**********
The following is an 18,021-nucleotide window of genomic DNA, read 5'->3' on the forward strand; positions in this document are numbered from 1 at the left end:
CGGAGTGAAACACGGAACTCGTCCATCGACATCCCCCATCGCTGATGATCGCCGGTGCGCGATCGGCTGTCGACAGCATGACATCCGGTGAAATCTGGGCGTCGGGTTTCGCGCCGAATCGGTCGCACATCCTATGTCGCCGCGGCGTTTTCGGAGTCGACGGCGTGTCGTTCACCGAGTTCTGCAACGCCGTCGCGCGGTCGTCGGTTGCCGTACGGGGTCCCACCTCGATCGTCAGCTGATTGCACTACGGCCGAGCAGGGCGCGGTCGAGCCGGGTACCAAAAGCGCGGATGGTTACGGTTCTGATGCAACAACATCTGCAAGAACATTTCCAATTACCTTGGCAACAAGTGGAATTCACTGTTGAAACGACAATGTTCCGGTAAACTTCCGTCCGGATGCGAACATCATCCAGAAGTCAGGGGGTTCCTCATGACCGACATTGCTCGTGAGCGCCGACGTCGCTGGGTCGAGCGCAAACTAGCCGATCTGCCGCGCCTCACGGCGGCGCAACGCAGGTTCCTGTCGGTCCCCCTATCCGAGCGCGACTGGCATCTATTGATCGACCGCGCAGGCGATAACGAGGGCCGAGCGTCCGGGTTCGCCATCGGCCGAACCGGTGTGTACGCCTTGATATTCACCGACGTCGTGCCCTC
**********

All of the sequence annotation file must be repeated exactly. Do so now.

The following is an 18,021-nucleotide window of genomic DNA, read 5'->3' on the forward strand; positions in this document are numbered from 1 at the left end:
CGGAGTGAAACACGGAACTCGTCCATCGACATCCCCCATCGCTGATGATCGCCGGTGCGCGATCGGCTGTCGACAGCATGACATCCGGTGAAATCTGGGCGTCGGGTTTCGCGCCGAATCGGTCGCACATCCTATGTCGCCGCGGCGTTTTCGGAGTCGACGGCGTGTCGTTCACCGAGTTCTGCAACGCCGTCGCGCGGTCGTCGGTTGCCGTACGGGGTCCCACCTCGATCGTCAGCTGATTGCACTACGGCCGAGCAGGGCGCGGTCGAGCCGGGTACCAAAAGCGCGGATGGTTACGGTTCTGATGCAACAACATCTGCAAGAACATTTCCAATTACCTTGGCAACAAGTGGAATTCACTGTTGAAACGACAATGTTCCGGTAAACTTCCGTCCGGATGCGAACATCATCCAGAAGTCAGGGGGTTCCTCATGACCGACATTGCTCGTGAGCGCCGACGTCGCTGGGTCGAGCGCAAACTAGCCGATCTGCCGCGCCTCACGGCGGCGCAACGCAGGTTCCTGTCGGTCCCCCTATCCGAGCGCGACTGGCATCTATTGATCGACCGCGCAGGCGATAACGAGGGCCGAGCGTCCGGGTTCGCCATCGGCCGAACCGGTGTGTACGCCTTGATATTCACCGACGTCGTGCCCTC